Wednesday, June 15, 2005

The other quagmire 

Rationing power supplies for industrial use [will begin] as part of efforts to avoid electricity shortages this summer.

Thousands of firms are likely to suspend production or shift output to off-peak hours...

Public areas... will also have to set air-conditioning dials to above 26C (78.8F).

Many cities across [the country] face similar problems as power supplies struggle to keep up with the booming economy.

The result is severe power shortages and widespread blackouts...

Things are particularly bad in the summer, when extra electricity is needed to power millions of air-conditioning units in the face of soaring temperatures.

It is thought that the energy problem may cut as much as 2% off nationwide economic growth each year.
Iraq? No, China - even with a reasonably good infrastructure, generally dependable supply, and no constant sabotage.

Speaking of China, Mark Steyn doesn't think the future quite belongs to the Middle Kingdom. As the title of his latest piece says, "Who can stop the rise and rise of China? The communists, of course." There is no doubt that certain parts of China are experiencing phenomenal growth and that many cities are there already with the world's best, but numerous challanges remain: among them, how to make the infrastructure and institutions keep up with the development, or how to spread prosperity to 800 million peasants largely unaffected by the rise of the new and improved Marketist-Leninist China.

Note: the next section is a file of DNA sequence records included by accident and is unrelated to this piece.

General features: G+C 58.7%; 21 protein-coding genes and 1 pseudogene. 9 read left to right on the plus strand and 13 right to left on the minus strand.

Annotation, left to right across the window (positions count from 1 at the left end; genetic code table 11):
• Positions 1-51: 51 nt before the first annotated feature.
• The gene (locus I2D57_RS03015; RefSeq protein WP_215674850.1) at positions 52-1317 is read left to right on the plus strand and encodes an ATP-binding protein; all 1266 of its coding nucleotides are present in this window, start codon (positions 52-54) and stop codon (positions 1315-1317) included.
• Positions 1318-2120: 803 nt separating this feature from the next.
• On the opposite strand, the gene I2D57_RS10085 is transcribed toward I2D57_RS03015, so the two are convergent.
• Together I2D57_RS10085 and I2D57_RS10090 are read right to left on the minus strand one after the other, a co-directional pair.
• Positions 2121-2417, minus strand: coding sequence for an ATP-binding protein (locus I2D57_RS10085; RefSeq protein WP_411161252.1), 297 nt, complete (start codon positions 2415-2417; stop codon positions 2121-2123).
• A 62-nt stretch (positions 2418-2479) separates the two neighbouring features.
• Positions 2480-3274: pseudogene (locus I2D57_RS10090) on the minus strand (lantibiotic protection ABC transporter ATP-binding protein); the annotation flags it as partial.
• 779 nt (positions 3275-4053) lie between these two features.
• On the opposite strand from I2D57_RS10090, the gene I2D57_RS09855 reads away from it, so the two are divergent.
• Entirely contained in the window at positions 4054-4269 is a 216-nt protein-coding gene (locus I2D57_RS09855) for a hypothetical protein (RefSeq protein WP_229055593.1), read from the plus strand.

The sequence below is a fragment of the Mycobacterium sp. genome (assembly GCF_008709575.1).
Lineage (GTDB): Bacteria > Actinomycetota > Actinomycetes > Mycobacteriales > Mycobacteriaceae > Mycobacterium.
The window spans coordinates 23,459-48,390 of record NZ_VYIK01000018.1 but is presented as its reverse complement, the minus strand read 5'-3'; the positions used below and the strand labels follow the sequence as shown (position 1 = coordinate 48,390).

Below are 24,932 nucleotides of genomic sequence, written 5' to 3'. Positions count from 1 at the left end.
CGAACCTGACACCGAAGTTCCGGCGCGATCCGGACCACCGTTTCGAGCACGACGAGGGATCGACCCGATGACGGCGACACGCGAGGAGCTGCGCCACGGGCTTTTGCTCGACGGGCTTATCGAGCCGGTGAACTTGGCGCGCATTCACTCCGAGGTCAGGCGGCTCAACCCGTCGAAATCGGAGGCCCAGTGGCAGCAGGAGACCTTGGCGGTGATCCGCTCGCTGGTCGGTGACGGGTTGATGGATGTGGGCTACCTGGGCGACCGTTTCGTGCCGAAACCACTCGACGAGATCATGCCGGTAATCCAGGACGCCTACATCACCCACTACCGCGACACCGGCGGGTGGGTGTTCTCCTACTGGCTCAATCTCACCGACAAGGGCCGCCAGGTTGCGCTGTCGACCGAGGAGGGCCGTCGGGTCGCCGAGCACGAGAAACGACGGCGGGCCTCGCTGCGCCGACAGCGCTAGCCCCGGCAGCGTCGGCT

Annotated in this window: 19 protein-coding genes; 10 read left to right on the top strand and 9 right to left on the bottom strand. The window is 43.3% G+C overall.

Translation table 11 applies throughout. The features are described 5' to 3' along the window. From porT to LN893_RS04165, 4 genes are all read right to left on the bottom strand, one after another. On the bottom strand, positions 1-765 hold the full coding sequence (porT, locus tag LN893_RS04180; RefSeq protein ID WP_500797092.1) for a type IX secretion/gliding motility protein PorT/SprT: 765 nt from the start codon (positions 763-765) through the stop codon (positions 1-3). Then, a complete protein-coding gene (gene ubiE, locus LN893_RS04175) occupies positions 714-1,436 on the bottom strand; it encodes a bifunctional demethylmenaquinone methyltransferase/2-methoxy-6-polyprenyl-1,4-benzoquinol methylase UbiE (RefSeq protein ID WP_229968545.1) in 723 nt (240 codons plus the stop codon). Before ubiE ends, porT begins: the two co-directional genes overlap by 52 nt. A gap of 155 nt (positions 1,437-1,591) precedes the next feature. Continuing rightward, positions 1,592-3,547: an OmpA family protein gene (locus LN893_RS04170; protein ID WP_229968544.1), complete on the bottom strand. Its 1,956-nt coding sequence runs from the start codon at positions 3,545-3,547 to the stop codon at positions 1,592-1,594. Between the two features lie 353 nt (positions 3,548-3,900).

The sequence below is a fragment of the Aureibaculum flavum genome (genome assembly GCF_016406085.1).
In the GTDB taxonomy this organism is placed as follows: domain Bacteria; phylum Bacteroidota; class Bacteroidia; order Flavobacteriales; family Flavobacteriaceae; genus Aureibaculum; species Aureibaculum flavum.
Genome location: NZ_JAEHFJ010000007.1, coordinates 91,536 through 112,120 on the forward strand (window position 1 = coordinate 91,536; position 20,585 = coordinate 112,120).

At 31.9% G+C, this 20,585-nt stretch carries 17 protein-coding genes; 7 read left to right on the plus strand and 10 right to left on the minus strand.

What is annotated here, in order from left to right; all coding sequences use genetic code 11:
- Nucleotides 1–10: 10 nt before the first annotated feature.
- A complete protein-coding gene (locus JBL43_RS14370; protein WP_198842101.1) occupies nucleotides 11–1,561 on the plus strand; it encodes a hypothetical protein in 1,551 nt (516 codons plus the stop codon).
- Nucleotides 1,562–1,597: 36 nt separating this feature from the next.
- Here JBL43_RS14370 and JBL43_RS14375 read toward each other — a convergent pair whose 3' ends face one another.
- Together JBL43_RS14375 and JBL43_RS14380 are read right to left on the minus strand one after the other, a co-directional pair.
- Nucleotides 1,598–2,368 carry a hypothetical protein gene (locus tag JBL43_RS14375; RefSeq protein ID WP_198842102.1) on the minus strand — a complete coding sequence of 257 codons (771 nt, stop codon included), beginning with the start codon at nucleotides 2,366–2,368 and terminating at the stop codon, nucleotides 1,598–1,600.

I've noticed recently a revival of "the new Asian century" literature and reporting; the only difference is that today's China is all the rage, whereas in the early 1980s it was Japan and its corporatist model that were supposed to be the way of the future, as Chalmers Johnson, Clyde Prestowitz and many others made a mint trying to convince America to adopt industrial policy or else face being permanently eclipsed by the rising sun.

Whether it's Japan or China, the intellectual undercurrent remains the same. As Steyn writes, "When European analysts coo about a 'Chinese century', all they mean is 'Oh, God, please, anything other than a second American century'. But wishing won't make it so. " Steyn is right, and this phenomenon is not restricted to European analysts; both Johnson and Prestowitz also happen to be fierce critics of America's current imperial, militarist and unilateral foreign policy.

As for China, it of course bears watching for a whole range of reasons, but with eyes wide open, not clouded by wishful thinking.


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